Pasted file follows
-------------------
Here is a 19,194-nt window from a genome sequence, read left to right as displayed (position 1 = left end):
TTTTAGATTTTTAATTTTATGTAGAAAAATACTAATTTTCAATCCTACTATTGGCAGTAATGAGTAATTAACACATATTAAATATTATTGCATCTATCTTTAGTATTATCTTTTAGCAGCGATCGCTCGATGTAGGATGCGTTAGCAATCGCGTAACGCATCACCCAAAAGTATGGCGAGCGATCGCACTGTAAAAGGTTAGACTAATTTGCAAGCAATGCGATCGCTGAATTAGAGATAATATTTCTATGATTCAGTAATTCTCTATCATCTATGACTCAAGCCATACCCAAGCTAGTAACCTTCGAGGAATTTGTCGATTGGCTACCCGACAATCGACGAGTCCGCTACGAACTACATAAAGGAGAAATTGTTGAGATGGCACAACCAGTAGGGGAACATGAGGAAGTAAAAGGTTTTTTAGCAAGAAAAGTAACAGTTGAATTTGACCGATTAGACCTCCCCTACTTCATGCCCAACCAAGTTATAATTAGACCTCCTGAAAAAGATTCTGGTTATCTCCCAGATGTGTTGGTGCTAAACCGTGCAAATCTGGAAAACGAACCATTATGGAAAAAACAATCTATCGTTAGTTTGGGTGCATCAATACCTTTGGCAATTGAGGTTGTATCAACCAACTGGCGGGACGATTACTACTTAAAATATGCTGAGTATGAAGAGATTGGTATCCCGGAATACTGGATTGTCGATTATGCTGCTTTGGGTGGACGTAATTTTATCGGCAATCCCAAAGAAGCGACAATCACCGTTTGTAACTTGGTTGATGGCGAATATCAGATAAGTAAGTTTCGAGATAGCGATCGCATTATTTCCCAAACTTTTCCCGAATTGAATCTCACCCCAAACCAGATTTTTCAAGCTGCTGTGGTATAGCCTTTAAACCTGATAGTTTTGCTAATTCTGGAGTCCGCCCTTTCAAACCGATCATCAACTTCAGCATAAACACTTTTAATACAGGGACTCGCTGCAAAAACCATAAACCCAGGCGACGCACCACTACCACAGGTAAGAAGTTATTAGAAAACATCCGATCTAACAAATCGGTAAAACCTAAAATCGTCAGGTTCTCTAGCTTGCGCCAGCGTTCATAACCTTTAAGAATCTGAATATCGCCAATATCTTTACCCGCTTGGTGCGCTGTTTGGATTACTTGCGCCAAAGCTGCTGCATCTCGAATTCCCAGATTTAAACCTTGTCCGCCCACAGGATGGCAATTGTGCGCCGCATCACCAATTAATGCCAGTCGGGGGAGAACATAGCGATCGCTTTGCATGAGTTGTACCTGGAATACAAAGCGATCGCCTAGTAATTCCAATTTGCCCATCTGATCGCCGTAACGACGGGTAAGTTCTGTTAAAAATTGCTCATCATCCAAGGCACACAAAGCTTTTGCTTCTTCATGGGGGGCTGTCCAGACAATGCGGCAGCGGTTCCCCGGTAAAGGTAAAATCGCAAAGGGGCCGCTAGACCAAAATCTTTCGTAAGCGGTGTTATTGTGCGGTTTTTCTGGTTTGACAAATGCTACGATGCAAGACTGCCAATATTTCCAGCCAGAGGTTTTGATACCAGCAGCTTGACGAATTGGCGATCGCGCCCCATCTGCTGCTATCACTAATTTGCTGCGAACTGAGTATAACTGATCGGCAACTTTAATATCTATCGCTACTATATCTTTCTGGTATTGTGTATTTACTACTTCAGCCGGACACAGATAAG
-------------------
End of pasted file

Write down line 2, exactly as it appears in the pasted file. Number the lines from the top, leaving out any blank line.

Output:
TTTTAGATTTTTAATTTTATGTAGAAAAATACTAATTTTCAATCCTACTATTGGCAGTAATGAGTAATTAACACATATTAAATATTATTGCATCTATCTTTAGTATTATCTTTTAGCAGCGATCGCTCGATGTAGGATGCGTTAGCAATCGCGTAACGCATCACCCAAAAGTATGGCGAGCGATCGCACTGTAAAAGGTTAGACTAATTTGCAAGCAATGCGATCGCTGAATTAGAGATAATATTTCTATGATTCAGTAATTCTCTATCATCTATGACTCAAGCCATACCCAAGCTAGTAACCTTCGAGGAATTTGTCGATTGGCTACCCGACAATCGACGAGTCCGCTACGAACTACATAAAGGAGAAATTGTTGAGATGGCACAACCAGTAGGGGAACATGAGGAAGTAAAAGGTTTTTTAGCAAGAAAAGTAACAGTTGAATTTGACCGATTAGACCTCCCCTACTTCATGCCCAACCAAGTTATAATTAGACCTCCTGAAAAAGATTCTGGTTATCTCCCAGATGTGTTGGTGCTAAACCGTGCAAATCTGGAAAACGAACCATTATGGAAAAAACAATCTATCGTTAGTTTGGGTGCATCAATACCTTTGGCAATTGAGGTTGTATCAACCAACTGGCGGGACGATTACTACTTAAAATATGCTGAGTATGAAGAGATTGGTATCCCGGAATACTGGATTGTCGATTATGCTGCTTTGGGTGGACGTAATTTTATCGGCAATCCCAAAGAAGCGACAATCACCGTTTGTAACTTGGTTGATGGCGAATATCAGATAAGTAAGTTTCGAGATAGCGATCGCATTATTTCCCAAACTTTTCCCGAATTGAATCTCACCCCAAACCAGATTTTTCAAGCTGCTGTGGTATAGCCTTTAAACCTGATAGTTTTGCTAATTCTGGAGTCCGCCCTTTCAAACCGATCATCAACTTCAGCATAAACACTTTTAATACAGGGACTCGCTGCAAAAACCATAAACCCAGGCGACGCACCACTACCACAGGTAAGAAGTTATTAGAAAACATCCGATCTAACAAATCGGTAAAACCTAAAATCGTCAGGTTCTCTAGCTTGCGCCAGCGTTCATAACCTTTAAGAATCTGAATATCGCCAATATCTTTACCCGCTTGGTGCGCTGTTTGGATTACTTGCGCCAAAGCTGCTGCATCTCGAATTCCCAGATTTAAACCTTGTCCGCCCACAGGATGGCAATTGTGCGCCGCATCACCAATTAATGCCAGTCGGGGGAGAACATAGCGATCGCTTTGCATGAGTTGTACCTGGAATACAAAGCGATCGCCTAGTAATTCCAATTTGCCCATCTGATCGCCGTAACGACGGGTAAGTTCTGTTAAAAATTGCTCATCATCCAAGGCACACAAAGCTTTTGCTTCTTCATGGGGGGCTGTCCAGACAATGCGGCAGCGGTTCCCCGGTAAAGGTAAAATCGCAAAGGGGCCGCTAGACCAAAATCTTTCGTAAGCGGTGTTATTGTGCGGTTTTTCTGGTTTGACAAATGCTACGATGCAAGACTGCCAATATTTCCAGCCAGAGGTTTTGATACCAGCAGCTTGACGAATTGGCGATCGCGCCCCATCTGCTGCTATCACTAATTTGCTGCGAACTGAGTATAACTGATCGGCAACTTTAATATCTATCGCTACTATATCTTTCTGGTATTGTGTATTTACTACTTCAGCCGGACACAGATAAG